The Universal Periodic Review (UPR) is a unique mechanism of the Human Rights Council (HRC) aimed at improving the human rights situation of all 193 UN member states. The UK strongly supports the UPR process, and we have spoken at every session and about every country since it began. This session saw reviews of 14 countries, namely Barbados, the Bahamas, Botswana, Burundi, France, Israel, Liechtenstein, Luxembourg, Mali, Montenegro, Romania, Serbia, Tonga and the United Arab Emirates.
During the session we ensured that modern slavery was raised at every review, alongside specific issues relevant to each country. Forced labour, modern slavery and human trafficking are horrific crimes, and the UK Government is fully committed to eradicating them by 2030 as set out in the UN’s Sustainable Development Goal Article 8.7. The Prime Minister has made this a personal priority, and launched the Call to Action at the UN General Assembly in September 2017. I encourage all countries to endorse this Call to Action, to demonstrate leadership and drive change on an international scale. These are global crimes, and require a global response. The UPR process provides a valuable opportunity for us all to commit ourselves to make concrete changes and move the agenda forward, making a real difference to the lives of so many people.
UN Treaty Body membership
We also raised the issue of UN Treaty Body membership at every review this session. These expert bodies are a central part of the UN human rights system, charged with monitoring the implementation of human rights conventions in states which have signed up to them. The membership of Treaty Bodies is central to their success and the UK encourages states to adopt an open, merit-based selection process when selecting national candidates in order to improve membership quality.
Every country’s UPR is important, and as I noted above the UK makes a point of engaging with each and every one of them. At the 29th session of the UPR, Israel and Burundi were among the highest profile of the countries under review.
I welcome Israel’s engagement with the UPR and am pleased to see the positive steps taken since its last review, including its commitment to eradicate forced labour, modern slavery and human trafficking; and the progress Israel has made on gender equality. However, the lack of reference in Israel’s national submission to substantive progress on human rights issues in the Occupied Palestinian Territories is disappointing. Areas of concern include the need to address Israeli policies on settlement expansion and demolitions.
The advancement by the Israeli authorities of plans, tenders and permits for thousands of settlement units across the West Bank is deeply concerning. Settlements are illegal under international law and undermine both the physical viability of the two-state solution and perceptions of Israel’s commitment to it.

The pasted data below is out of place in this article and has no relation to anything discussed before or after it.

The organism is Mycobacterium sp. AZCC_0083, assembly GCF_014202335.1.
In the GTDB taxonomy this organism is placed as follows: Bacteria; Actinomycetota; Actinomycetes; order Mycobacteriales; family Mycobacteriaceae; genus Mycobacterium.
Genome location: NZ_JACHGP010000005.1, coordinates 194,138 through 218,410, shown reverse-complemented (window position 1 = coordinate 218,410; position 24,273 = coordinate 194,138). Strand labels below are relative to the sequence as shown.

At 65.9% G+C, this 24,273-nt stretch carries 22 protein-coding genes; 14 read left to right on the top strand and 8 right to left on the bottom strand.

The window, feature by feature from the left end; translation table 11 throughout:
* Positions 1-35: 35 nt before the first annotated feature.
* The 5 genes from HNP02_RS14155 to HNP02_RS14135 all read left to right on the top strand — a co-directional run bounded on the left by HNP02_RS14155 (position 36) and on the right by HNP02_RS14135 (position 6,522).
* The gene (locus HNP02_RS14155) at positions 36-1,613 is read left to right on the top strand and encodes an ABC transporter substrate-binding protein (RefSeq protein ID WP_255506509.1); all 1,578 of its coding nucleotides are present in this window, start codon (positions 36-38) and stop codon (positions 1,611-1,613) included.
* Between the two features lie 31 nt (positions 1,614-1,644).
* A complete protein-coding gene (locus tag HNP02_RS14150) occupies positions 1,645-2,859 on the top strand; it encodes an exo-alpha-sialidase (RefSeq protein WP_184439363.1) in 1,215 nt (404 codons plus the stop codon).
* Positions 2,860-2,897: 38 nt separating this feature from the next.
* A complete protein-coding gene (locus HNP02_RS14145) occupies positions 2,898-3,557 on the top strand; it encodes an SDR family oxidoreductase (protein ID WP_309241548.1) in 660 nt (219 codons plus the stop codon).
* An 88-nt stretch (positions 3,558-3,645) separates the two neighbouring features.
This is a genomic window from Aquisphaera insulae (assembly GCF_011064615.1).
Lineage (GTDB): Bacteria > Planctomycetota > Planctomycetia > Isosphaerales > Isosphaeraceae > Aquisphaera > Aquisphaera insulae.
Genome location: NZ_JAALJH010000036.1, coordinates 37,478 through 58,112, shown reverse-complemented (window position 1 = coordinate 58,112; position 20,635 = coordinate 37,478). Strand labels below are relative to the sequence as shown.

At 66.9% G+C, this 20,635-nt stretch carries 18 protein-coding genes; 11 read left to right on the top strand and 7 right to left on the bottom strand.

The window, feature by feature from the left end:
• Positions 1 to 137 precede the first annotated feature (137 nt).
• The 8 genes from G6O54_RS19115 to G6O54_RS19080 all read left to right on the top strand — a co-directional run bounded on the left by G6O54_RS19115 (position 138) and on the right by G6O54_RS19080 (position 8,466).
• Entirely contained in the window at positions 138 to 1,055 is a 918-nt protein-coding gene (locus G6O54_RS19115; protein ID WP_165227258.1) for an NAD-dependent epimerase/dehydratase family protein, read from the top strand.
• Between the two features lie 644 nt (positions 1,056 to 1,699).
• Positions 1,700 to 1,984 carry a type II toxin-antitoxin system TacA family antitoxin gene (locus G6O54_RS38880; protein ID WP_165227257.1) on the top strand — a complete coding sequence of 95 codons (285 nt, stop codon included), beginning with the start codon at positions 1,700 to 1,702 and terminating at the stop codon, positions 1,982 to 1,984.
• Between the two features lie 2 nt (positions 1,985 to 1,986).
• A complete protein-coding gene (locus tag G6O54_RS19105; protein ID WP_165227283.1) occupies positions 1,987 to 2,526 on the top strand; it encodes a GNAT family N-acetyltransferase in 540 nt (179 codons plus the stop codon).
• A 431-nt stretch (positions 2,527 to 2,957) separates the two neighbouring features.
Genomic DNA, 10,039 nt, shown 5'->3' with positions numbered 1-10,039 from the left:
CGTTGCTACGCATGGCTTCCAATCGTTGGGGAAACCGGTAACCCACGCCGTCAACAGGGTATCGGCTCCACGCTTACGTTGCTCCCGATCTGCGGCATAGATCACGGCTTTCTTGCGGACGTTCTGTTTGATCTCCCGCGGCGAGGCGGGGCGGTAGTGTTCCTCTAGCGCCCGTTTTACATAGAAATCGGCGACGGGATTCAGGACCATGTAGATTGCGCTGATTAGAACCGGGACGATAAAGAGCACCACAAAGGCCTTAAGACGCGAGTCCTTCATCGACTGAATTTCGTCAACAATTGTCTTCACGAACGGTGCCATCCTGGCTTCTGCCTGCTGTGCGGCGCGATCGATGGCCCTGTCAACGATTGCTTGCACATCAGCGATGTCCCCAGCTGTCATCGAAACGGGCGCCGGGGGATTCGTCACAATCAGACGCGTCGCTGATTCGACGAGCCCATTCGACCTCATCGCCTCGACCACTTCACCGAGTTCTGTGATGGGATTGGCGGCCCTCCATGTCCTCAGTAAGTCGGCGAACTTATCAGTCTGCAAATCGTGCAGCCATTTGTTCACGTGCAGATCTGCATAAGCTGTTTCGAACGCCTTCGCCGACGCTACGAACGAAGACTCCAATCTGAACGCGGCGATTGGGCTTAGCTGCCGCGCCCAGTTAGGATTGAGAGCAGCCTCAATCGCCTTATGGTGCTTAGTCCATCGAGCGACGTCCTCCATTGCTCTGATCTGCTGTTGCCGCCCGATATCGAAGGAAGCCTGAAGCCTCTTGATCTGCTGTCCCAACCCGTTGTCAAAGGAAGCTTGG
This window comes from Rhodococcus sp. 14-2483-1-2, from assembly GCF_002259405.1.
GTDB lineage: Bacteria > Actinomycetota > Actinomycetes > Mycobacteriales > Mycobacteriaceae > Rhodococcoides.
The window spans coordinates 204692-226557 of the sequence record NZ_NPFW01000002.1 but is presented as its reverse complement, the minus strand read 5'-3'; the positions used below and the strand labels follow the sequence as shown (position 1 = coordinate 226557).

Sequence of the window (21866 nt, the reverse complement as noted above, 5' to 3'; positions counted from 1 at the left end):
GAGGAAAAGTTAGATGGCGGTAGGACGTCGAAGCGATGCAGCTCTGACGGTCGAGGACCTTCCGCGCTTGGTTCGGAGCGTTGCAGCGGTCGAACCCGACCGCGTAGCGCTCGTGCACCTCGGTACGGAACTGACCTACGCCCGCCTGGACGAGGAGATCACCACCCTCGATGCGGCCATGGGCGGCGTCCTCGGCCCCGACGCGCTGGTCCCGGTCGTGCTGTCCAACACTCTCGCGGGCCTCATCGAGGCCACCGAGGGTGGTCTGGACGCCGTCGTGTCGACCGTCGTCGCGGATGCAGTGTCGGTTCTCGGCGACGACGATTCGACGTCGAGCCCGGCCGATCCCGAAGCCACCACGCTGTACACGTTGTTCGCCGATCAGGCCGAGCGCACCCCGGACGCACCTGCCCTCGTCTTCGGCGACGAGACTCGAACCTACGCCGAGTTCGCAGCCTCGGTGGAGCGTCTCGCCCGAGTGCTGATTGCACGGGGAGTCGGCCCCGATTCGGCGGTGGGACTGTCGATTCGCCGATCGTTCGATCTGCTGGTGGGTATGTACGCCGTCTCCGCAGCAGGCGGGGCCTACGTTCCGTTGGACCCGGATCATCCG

I am also seriously concerned by the Israeli authorities’ continuous demolition of Palestinian properties in Area C of the West Bank and in East Jerusalem. As the UK has made clear in the past, these demolitions cause unnecessary suffering and are harmful to the objective of achieving peace.
Finally, the matter of children in detention in Israel remains highly concerning. The UN Convention on the Rights of the Child, to which Israel is a State Party, clearly sets out the need to grant special care and protection to children. I hope Israel recognises these responsibilities and takes the necessary action to ensure that child detainees are protected, including to engage with partners, like the UK, on best practice.
While I welcome Burundi’s participation in the UPR process, I remain deeply concerned that the Government of Burundi has shown no willingness to acknowledge and make efforts to improve the deteriorating human rights situation. It is also distressing that the Government of Burundi continues to facilitate a culture of impunity for the perpetrators. Specific areas which need to be addressed and investigated are arbitrary detentions, violence and executions by security forces, and attacks against human rights defenders. I urge the Government of Burundi to review, in good faith, all of the recommendations made in the UPR; and encourage them to co-operate with the OHCHR and the Commission of Inquiry. The UK and the international community stand ready to work with the Government of Burundi to improve the situation.
I encourage all countries reviewed during this session to give serious consideration to accepting the UK’s recommendations. I trust that those recommendations which are accepted will be fully implemented in a timely manner. I look forward to the formal adoption of these UPRs at the 38th session of the UN Human Rights Council, in June 2018.